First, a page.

Fatherhood is one of the greatest challenges a man will ever experience. In the blink of an eye, your whole world is turned upside down. As men, we start our lives in hot pursuit of a career, spouses, and whatever we may desire. And then, things slowly change. Our desires to grow a family takes over as we get married. As time goes on, you learn that you will be a father. In that first moment, everything changes, whether you realize it or not. Suddenly, you enter a new journey where you won’t have all the answers, but you will find them along the way.

People often like to stereotype parenting. We talk a lot about sleepless nights, being puked or pooped on, and tend to flood the internet with pictures of our children on social media. Sometimes, we live into these stereotypes. Yet, there are the instances when your three-year-old climbs into bed with you because they need their daddy. Or they tell you they like your jokes. You are begging to experience the life-changing events of fatherhood. Our lives change because of our children. We struggle against ourselves to become better men.

On January 4, 2014, my world changed for the best. Our first little blessing, my daughter G, was born. I remember as she laid on my wife after delivery, I cried uncontrollable tears of joy. I looked into her little face and realized that something amazing had happened. All the things that used to be struggles and worries had come undone. And I became a father.


“After I became a father, I saw the world in a different light.”

Before I became a dad, I worried about silly things. Money, what coffee we would drink, and what intense workout program I should do. After becoming a father, I saw the world in a different light. Sleeping all night was relative and who cares about watching every sporting event. Time became increasingly more difficult to find. And yet, none of those things matter.

Fast forward to July 2017. There are a lot of joyful moments in between those two dates. I could share several thousand. Maybe even tens of thousands of pictures and videos of these precious moments. These moments of struggle and fun change our lives.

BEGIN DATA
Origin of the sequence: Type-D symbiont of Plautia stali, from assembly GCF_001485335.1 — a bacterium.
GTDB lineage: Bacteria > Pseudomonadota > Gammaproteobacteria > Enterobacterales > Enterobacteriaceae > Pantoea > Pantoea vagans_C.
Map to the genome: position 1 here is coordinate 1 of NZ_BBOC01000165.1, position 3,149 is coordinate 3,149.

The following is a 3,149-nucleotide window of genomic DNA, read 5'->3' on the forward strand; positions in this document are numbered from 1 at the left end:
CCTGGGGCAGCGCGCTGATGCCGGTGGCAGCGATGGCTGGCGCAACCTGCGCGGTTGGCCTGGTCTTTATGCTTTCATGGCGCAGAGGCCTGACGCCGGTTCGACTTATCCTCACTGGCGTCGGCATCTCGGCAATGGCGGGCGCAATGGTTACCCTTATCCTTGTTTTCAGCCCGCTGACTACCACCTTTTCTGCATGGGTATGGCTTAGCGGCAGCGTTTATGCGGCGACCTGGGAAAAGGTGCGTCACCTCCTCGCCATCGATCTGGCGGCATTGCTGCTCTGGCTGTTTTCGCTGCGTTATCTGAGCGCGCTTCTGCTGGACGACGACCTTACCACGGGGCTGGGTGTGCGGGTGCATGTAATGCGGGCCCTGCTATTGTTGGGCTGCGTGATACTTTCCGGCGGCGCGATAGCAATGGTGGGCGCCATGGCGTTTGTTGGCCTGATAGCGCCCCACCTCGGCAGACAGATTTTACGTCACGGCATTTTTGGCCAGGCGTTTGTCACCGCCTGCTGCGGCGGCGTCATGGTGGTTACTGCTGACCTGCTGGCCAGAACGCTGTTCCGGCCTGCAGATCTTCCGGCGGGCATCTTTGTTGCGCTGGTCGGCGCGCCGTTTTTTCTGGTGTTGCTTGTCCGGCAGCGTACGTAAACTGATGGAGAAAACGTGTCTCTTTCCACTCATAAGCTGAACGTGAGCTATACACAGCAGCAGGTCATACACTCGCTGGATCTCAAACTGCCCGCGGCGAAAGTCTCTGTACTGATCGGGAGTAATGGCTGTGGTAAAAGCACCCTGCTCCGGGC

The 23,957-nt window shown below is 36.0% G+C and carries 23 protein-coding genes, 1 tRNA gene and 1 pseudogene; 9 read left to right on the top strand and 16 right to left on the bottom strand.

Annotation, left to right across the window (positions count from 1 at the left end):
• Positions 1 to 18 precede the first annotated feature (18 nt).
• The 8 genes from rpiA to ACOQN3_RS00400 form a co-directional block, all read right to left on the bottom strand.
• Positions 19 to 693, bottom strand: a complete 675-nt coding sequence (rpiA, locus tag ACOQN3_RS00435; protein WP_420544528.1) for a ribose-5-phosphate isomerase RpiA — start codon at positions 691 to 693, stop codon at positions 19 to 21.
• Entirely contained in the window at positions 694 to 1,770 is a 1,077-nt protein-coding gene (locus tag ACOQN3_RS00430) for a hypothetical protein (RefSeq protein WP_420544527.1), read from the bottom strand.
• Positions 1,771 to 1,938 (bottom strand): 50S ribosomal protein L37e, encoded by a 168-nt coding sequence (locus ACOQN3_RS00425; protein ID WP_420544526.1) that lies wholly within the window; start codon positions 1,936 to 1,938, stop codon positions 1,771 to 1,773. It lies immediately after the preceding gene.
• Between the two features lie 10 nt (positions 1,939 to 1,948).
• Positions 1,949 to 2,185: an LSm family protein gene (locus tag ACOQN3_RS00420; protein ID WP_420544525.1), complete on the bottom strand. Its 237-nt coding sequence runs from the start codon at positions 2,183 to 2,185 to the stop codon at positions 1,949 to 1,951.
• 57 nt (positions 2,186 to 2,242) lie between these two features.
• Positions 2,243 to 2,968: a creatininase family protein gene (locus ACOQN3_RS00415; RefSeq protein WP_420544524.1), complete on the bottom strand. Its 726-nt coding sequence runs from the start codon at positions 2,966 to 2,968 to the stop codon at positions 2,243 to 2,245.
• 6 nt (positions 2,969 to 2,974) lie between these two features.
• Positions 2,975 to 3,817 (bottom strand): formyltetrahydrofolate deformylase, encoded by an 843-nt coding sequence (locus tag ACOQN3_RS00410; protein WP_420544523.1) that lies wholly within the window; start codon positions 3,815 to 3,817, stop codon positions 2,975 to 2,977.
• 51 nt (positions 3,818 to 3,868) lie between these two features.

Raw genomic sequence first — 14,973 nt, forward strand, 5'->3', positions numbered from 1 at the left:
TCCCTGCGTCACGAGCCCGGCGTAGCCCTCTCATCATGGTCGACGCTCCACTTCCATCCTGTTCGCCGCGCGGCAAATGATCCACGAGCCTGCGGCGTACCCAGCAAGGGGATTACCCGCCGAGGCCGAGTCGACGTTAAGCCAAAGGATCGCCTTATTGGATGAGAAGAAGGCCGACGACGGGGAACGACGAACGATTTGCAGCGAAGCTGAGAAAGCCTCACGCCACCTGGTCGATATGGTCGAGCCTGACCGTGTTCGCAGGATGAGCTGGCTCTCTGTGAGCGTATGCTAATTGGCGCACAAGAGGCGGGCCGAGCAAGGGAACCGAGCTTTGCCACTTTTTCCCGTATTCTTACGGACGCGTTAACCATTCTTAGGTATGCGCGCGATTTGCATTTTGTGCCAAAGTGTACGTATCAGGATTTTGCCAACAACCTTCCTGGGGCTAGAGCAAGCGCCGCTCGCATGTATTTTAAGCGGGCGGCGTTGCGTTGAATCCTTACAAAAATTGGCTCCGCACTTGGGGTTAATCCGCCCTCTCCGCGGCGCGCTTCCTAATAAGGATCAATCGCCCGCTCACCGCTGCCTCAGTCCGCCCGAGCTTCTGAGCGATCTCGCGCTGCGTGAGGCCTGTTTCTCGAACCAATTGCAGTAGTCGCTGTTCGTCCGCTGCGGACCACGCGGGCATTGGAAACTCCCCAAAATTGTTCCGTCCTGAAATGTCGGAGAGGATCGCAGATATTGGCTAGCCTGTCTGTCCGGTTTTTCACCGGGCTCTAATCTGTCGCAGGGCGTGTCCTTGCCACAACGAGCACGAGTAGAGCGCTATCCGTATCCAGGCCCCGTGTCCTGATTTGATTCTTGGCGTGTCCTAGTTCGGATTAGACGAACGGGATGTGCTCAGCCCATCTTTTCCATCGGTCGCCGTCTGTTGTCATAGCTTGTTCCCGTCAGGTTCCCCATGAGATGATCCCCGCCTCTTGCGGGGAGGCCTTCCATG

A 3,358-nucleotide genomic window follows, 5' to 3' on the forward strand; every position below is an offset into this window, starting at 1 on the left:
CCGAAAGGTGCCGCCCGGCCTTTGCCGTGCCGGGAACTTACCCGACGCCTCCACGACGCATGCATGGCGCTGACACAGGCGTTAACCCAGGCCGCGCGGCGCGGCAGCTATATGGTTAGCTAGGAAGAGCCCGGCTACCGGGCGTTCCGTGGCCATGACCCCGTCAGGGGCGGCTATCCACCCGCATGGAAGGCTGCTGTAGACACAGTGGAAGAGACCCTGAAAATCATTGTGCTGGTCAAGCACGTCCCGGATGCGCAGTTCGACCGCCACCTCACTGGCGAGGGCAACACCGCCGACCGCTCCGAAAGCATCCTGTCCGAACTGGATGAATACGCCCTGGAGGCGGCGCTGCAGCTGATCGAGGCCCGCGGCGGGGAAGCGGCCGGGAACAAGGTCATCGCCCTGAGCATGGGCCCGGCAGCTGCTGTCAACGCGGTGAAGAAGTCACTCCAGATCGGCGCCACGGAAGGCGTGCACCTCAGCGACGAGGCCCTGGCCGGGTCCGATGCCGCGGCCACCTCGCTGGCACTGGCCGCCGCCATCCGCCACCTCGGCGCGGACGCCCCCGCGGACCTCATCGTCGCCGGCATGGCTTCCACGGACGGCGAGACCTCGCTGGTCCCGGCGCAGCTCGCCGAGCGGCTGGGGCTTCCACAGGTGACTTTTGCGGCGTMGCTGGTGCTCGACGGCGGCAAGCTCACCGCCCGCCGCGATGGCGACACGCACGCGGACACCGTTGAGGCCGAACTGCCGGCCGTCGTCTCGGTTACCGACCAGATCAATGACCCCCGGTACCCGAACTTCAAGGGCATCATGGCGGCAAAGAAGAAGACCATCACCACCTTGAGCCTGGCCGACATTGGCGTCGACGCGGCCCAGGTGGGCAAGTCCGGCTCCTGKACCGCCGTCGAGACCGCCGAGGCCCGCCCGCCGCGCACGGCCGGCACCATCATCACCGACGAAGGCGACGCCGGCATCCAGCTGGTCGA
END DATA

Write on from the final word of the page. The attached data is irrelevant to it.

“The Struggle Bus”

We often think of struggle as a bad thing. In our house, when one of our kids is having a hard day, we say they are on the “Struggle Bus.” However, I am have been learning about struggles we experience as fathers that shape our lives every day.

Three Life-Changing Struggles of Fatherhood

  1. Selfishness Exposed. This is a personal struggle that I have to fight on a day-to-day basis. If you are married and/or have kids, you are beginning to expose your selfishness to the world. I personally become selfish about my time. While it is important for me to have some time to myself, I must make the conscious decision to give up my time for the good of my daughters and wife. Someday, I know that I will have more time again. And in those moments, I know I will wish that I had little kids running around instead.
  2. Marital/Parental Balance. I like to think of our time and energy like a pie. When we are single we have the whole pie to do with as we please. When we get married we cut that pie in half. We will spend half our time with our spouse from now on. Then, when we have our first child, we take that half of pie we still have and cut it in half again. This represents time you still get to yourself in the day. Add another child, cut that little quarter in half. So on and so on. One of the greatest gifts we give our children is being good husbands to their mom. We need to continue to grow and nurture our marriage as much as we do our children. That is why mom gets the first full half.
  3. Parental Responsibility. As dad’s, we like to be about fun and games. At least I do. I like to make everything fun and exciting. I don’t like to be the enforcer of rules. I struggle with our schedules of sleeping and eating. I don’t always think much of what needs to happen for our little girls in order to stay off the Struggle Bus. But a good daddy does take responsibility for the planning, rules, and schedules. It is hard. Each child can be different. Each day brings new challenges. And yet, we need to do it.

I acknowledge right away that there are most likely a hundred other things that could be on this list. But these seem to be reoccurring themes around me and around other men as I talk with them about being fathers. And the best way for us to learn to cope with struggles and to conquer them is to know we are not the only ones facing these and that we can push past them.

What is a struggle you face as a father? How have you tried to deal with it? Do you need help? Leave a comment below answering any of these questions, because the best way to be a better father is being a father in a community.


J.R. Heimbigner
Jack always knew that he was going to be a husband and a father. Now, he spends much of his time perfecting the craft of being hubby and dad in an intentional fashion.